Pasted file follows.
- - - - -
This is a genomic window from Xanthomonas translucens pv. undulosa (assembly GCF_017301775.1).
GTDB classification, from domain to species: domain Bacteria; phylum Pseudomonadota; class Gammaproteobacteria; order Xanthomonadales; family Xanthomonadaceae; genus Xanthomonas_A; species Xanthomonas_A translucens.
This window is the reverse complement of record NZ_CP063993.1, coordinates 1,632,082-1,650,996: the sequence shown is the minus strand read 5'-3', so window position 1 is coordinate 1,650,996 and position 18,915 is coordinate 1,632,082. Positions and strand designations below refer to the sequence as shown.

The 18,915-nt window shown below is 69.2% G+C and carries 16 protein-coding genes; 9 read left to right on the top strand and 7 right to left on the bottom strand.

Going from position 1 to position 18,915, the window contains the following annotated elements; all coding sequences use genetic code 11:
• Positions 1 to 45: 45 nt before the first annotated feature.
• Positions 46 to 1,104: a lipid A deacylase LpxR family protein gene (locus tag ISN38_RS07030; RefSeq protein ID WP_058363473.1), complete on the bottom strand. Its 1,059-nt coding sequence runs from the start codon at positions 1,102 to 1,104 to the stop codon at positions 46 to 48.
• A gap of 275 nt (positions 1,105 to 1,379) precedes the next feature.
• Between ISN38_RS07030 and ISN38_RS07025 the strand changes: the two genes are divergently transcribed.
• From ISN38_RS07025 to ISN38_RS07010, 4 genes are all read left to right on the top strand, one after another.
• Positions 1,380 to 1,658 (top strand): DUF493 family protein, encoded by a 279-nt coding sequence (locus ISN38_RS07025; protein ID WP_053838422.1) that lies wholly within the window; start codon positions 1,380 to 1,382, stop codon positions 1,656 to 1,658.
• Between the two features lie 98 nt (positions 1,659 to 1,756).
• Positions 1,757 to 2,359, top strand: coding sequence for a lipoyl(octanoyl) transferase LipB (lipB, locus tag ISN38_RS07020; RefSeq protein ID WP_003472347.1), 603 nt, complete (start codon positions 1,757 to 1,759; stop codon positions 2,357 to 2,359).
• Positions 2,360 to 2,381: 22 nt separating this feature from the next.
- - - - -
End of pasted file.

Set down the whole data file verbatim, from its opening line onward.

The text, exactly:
This is a genomic window from Xanthomonas translucens pv. undulosa (assembly GCF_017301775.1).
GTDB classification, from domain to species: domain Bacteria; phylum Pseudomonadota; class Gammaproteobacteria; order Xanthomonadales; family Xanthomonadaceae; genus Xanthomonas_A; species Xanthomonas_A translucens.
This window is the reverse complement of record NZ_CP063993.1, coordinates 1,632,082-1,650,996: the sequence shown is the minus strand read 5'-3', so window position 1 is coordinate 1,650,996 and position 18,915 is coordinate 1,632,082. Positions and strand designations below refer to the sequence as shown.

The 18,915-nt window shown below is 69.2% G+C and carries 16 protein-coding genes; 9 read left to right on the top strand and 7 right to left on the bottom strand.

Going from position 1 to position 18,915, the window contains the following annotated elements; all coding sequences use genetic code 11:
• Positions 1 to 45: 45 nt before the first annotated feature.
• Positions 46 to 1,104: a lipid A deacylase LpxR family protein gene (locus tag ISN38_RS07030; RefSeq protein ID WP_058363473.1), complete on the bottom strand. Its 1,059-nt coding sequence runs from the start codon at positions 1,102 to 1,104 to the stop codon at positions 46 to 48.
• A gap of 275 nt (positions 1,105 to 1,379) precedes the next feature.
• Between ISN38_RS07030 and ISN38_RS07025 the strand changes: the two genes are divergently transcribed.
• From ISN38_RS07025 to ISN38_RS07010, 4 genes are all read left to right on the top strand, one after another.
• Positions 1,380 to 1,658 (top strand): DUF493 family protein, encoded by a 279-nt coding sequence (locus ISN38_RS07025; protein ID WP_053838422.1) that lies wholly within the window; start codon positions 1,380 to 1,382, stop codon positions 1,656 to 1,658.
• Between the two features lie 98 nt (positions 1,659 to 1,756).
• Positions 1,757 to 2,359, top strand: coding sequence for a lipoyl(octanoyl) transferase LipB (lipB, locus tag ISN38_RS07020; RefSeq protein ID WP_003472347.1), 603 nt, complete (start codon positions 1,757 to 1,759; stop codon positions 2,357 to 2,359).
• Positions 2,360 to 2,381: 22 nt separating this feature from the next.